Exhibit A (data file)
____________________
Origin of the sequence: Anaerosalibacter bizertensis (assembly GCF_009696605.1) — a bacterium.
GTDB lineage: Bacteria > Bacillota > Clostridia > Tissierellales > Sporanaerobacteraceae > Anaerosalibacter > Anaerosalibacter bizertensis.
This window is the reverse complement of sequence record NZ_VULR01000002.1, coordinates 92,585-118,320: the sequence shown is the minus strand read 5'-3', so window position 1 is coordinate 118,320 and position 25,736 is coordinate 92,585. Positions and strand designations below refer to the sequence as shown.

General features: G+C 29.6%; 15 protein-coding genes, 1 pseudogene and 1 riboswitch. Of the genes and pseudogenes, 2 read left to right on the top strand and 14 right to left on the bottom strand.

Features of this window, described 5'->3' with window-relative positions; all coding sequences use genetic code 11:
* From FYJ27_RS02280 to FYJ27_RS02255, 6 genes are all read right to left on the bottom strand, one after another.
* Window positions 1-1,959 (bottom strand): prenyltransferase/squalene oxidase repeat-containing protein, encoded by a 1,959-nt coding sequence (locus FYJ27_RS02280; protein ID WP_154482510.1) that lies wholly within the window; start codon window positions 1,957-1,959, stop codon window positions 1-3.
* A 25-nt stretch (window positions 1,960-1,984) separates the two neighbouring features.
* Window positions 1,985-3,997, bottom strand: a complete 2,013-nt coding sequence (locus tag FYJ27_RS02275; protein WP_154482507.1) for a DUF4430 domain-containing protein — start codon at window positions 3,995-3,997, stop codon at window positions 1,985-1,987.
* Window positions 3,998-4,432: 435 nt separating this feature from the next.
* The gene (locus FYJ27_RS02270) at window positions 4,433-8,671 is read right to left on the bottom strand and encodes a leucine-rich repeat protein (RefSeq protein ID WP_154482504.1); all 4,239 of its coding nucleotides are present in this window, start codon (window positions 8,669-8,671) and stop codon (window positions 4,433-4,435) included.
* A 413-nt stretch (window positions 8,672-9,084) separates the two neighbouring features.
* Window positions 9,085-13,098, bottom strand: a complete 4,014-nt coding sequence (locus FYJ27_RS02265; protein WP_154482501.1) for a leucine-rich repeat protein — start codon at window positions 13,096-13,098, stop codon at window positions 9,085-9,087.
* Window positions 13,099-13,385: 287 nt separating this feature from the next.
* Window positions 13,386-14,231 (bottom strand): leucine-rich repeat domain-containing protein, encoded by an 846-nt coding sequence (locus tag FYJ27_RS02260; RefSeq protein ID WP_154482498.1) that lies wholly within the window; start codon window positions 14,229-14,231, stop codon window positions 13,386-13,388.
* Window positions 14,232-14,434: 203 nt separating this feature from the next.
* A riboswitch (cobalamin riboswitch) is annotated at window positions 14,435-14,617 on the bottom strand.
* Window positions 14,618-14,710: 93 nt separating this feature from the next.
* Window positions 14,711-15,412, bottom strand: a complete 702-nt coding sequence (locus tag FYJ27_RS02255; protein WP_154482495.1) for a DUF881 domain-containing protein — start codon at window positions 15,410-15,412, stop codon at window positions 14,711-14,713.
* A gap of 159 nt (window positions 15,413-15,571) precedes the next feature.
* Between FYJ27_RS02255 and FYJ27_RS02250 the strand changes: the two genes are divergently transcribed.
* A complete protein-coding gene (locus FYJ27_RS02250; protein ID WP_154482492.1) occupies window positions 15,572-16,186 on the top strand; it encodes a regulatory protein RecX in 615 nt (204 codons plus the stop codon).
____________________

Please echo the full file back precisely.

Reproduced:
Origin of the sequence: Anaerosalibacter bizertensis (assembly GCF_009696605.1) — a bacterium.
GTDB lineage: Bacteria > Bacillota > Clostridia > Tissierellales > Sporanaerobacteraceae > Anaerosalibacter > Anaerosalibacter bizertensis.
This window is the reverse complement of sequence record NZ_VULR01000002.1, coordinates 92,585-118,320: the sequence shown is the minus strand read 5'-3', so window position 1 is coordinate 118,320 and position 25,736 is coordinate 92,585. Positions and strand designations below refer to the sequence as shown.

General features: G+C 29.6%; 15 protein-coding genes, 1 pseudogene and 1 riboswitch. Of the genes and pseudogenes, 2 read left to right on the top strand and 14 right to left on the bottom strand.

Features of this window, described 5'->3' with window-relative positions; all coding sequences use genetic code 11:
* From FYJ27_RS02280 to FYJ27_RS02255, 6 genes are all read right to left on the bottom strand, one after another.
* Window positions 1-1,959 (bottom strand): prenyltransferase/squalene oxidase repeat-containing protein, encoded by a 1,959-nt coding sequence (locus FYJ27_RS02280; protein ID WP_154482510.1) that lies wholly within the window; start codon window positions 1,957-1,959, stop codon window positions 1-3.
* A 25-nt stretch (window positions 1,960-1,984) separates the two neighbouring features.
* Window positions 1,985-3,997, bottom strand: a complete 2,013-nt coding sequence (locus tag FYJ27_RS02275; protein WP_154482507.1) for a DUF4430 domain-containing protein — start codon at window positions 3,995-3,997, stop codon at window positions 1,985-1,987.
* Window positions 3,998-4,432: 435 nt separating this feature from the next.
* The gene (locus FYJ27_RS02270) at window positions 4,433-8,671 is read right to left on the bottom strand and encodes a leucine-rich repeat protein (RefSeq protein ID WP_154482504.1); all 4,239 of its coding nucleotides are present in this window, start codon (window positions 8,669-8,671) and stop codon (window positions 4,433-4,435) included.
* A 413-nt stretch (window positions 8,672-9,084) separates the two neighbouring features.
* Window positions 9,085-13,098, bottom strand: a complete 4,014-nt coding sequence (locus FYJ27_RS02265; protein WP_154482501.1) for a leucine-rich repeat protein — start codon at window positions 13,096-13,098, stop codon at window positions 9,085-9,087.
* Window positions 13,099-13,385: 287 nt separating this feature from the next.
* Window positions 13,386-14,231 (bottom strand): leucine-rich repeat domain-containing protein, encoded by an 846-nt coding sequence (locus tag FYJ27_RS02260; RefSeq protein ID WP_154482498.1) that lies wholly within the window; start codon window positions 14,229-14,231, stop codon window positions 13,386-13,388.
* Window positions 14,232-14,434: 203 nt separating this feature from the next.
* A riboswitch (cobalamin riboswitch) is annotated at window positions 14,435-14,617 on the bottom strand.
* Window positions 14,618-14,710: 93 nt separating this feature from the next.
* Window positions 14,711-15,412, bottom strand: a complete 702-nt coding sequence (locus tag FYJ27_RS02255; protein WP_154482495.1) for a DUF881 domain-containing protein — start codon at window positions 15,410-15,412, stop codon at window positions 14,711-14,713.
* A gap of 159 nt (window positions 15,413-15,571) precedes the next feature.
* Between FYJ27_RS02255 and FYJ27_RS02250 the strand changes: the two genes are divergently transcribed.
* A complete protein-coding gene (locus FYJ27_RS02250; protein ID WP_154482492.1) occupies window positions 15,572-16,186 on the top strand; it encodes a regulatory protein RecX in 615 nt (204 codons plus the stop codon).